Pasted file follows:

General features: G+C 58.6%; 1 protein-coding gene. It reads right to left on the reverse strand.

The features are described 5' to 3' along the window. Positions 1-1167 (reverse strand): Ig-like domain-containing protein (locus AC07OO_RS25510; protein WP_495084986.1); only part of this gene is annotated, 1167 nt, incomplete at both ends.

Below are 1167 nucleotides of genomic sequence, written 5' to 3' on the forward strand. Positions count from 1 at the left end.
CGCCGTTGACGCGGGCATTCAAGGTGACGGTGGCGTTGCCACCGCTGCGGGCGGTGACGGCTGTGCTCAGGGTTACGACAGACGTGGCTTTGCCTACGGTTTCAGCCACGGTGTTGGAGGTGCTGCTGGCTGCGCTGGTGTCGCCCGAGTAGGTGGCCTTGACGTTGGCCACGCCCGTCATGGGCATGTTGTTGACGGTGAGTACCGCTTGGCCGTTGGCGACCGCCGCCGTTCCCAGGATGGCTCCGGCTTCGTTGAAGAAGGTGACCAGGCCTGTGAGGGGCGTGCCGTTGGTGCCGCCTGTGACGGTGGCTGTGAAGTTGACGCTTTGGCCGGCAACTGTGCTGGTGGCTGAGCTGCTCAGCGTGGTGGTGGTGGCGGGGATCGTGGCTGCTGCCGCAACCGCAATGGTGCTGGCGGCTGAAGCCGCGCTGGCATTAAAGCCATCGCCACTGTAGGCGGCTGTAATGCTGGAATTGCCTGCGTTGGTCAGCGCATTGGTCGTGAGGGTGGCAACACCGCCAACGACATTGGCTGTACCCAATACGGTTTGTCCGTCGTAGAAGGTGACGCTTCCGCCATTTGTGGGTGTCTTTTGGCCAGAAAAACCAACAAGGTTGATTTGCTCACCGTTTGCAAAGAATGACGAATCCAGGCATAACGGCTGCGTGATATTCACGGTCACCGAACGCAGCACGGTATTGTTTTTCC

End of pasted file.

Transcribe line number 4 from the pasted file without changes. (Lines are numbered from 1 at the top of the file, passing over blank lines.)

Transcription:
CGCCGTTGACGCGGGCATTCAAGGTGACGGTGGCGTTGCCACCGCTGCGGGCGGTGACGGCTGTGCTCAGGGTTACGACAGACGTGGCTTTGCCTACGGTTTCAGCCACGGTGTTGGAGGTGCTGCTGGCTGCGCTGGTGTCGCCCGAGTAGGTGGCCTTGACGTTGGCCACGCCCGTCATGGGCATGTTGTTGACGGTGAGTACCGCTTGGCCGTTGGCGACCGCCGCCGTTCCCAGGATGGCTCCGGCTTCGTTGAAGAAGGTGACCAGGCCTGTGAGGGGCGTGCCGTTGGTGCCGCCTGTGACGGTGGCTGTGAAGTTGACGCTTTGGCCGGCAACTGTGCTGGTGGCTGAGCTGCTCAGCGTGGTGGTGGTGGCGGGGATCGTGGCTGCTGCCGCAACCGCAATGGTGCTGGCGGCTGAAGCCGCGCTGGCATTAAAGCCATCGCCACTGTAGGCGGCTGTAATGCTGGAATTGCCTGCGTTGGTCAGCGCATTGGTCGTGAGGGTGGCAACACCGCCAACGACATTGGCTGTACCCAATACGGTTTGTCCGTCGTAGAAGGTGACGCTTCCGCCATTTGTGGGTGTCTTTTGGCCAGAAAAACCAACAAGGTTGATTTGCTCACCGTTTGCAAAGAATGACGAATCCAGGCATAACGGCTGCGTGATATTCACGGTCACCGAACGCAGCACGGTATTGTTTTTCC